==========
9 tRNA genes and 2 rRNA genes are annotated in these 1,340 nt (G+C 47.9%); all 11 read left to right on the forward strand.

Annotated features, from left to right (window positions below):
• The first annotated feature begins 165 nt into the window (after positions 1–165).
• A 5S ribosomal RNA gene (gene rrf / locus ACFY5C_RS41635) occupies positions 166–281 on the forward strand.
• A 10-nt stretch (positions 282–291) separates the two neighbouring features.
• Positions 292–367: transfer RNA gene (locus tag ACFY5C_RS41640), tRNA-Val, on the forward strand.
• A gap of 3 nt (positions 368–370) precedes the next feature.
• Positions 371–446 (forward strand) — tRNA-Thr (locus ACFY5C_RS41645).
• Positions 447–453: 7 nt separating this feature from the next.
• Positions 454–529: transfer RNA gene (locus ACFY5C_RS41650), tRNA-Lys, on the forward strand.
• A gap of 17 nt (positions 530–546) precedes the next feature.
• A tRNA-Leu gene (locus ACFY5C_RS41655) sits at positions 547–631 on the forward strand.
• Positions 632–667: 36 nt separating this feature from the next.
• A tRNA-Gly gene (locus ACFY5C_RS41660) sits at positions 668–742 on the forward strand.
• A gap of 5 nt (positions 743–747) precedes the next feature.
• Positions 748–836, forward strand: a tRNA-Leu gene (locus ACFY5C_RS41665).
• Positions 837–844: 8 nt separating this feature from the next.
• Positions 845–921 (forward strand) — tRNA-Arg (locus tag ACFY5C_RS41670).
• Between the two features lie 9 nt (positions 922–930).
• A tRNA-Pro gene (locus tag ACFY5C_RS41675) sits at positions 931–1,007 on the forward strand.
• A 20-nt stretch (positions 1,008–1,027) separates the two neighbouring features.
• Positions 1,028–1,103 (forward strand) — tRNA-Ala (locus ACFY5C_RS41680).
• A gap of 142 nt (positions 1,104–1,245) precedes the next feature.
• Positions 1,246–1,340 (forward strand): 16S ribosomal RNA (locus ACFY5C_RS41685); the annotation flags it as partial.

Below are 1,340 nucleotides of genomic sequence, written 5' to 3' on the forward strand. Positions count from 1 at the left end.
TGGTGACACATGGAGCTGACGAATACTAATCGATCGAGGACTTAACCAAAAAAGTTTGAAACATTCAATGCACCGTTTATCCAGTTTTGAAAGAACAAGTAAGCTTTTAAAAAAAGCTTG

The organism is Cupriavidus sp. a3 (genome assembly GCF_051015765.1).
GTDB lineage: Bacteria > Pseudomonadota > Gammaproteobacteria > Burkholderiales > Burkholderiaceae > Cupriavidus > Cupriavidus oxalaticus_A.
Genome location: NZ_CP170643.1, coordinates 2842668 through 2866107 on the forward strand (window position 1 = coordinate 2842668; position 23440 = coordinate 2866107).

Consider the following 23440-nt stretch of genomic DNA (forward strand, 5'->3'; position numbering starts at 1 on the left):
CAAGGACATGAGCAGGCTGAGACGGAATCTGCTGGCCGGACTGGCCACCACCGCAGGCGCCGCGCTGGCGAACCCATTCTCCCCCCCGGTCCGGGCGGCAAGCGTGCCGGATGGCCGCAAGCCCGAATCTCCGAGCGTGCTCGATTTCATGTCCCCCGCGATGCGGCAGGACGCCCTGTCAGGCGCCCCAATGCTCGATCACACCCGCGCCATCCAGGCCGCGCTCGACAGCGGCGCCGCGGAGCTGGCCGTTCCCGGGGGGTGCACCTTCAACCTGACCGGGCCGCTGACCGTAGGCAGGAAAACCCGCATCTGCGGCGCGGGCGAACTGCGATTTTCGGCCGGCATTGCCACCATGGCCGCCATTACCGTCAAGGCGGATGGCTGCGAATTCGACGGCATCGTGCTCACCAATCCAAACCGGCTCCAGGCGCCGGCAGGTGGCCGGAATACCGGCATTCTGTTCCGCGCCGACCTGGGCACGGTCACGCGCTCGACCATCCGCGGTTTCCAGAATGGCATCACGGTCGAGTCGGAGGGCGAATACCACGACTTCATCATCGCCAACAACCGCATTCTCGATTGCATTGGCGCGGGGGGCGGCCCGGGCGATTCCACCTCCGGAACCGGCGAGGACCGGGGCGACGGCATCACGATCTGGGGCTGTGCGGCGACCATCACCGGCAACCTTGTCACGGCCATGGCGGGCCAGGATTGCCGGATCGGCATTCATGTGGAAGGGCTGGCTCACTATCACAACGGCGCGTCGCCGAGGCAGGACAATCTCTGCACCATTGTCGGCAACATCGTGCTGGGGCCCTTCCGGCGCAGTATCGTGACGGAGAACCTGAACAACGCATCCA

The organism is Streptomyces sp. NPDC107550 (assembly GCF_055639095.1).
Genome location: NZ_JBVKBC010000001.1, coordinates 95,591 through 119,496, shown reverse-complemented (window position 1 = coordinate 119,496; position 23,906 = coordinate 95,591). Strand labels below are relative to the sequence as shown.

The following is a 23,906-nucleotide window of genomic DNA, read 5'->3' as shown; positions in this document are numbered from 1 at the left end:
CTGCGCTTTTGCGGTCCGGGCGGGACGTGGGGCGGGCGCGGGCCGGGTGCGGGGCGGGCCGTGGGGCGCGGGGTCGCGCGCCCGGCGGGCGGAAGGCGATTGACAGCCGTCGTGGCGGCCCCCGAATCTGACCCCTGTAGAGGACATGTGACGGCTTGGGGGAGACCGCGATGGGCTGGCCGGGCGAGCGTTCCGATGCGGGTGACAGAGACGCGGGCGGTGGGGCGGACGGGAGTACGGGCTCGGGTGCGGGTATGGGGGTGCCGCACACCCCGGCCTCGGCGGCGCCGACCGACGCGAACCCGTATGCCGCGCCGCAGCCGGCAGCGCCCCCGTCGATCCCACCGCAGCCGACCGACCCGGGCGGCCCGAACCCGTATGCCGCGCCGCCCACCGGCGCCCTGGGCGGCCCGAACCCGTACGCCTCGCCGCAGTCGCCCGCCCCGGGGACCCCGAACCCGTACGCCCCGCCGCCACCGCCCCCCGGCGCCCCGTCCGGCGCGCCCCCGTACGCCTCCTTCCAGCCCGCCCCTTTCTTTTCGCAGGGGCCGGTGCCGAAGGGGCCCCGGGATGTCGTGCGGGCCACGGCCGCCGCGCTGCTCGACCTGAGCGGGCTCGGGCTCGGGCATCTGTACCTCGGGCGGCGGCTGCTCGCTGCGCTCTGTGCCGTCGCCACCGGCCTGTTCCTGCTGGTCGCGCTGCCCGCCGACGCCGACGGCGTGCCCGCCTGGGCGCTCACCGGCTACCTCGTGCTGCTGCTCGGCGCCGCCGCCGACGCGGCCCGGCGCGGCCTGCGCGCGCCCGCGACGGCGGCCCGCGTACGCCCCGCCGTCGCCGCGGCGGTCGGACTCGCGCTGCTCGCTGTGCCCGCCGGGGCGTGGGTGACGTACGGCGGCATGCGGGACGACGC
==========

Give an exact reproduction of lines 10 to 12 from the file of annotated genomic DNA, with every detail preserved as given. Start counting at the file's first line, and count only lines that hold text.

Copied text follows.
• Positions 454–529: transfer RNA gene (locus ACFY5C_RS41650), tRNA-Lys, on the forward strand.
• A gap of 17 nt (positions 530–546) precedes the next feature.
• A tRNA-Leu gene (locus ACFY5C_RS41655) sits at positions 547–631 on the forward strand.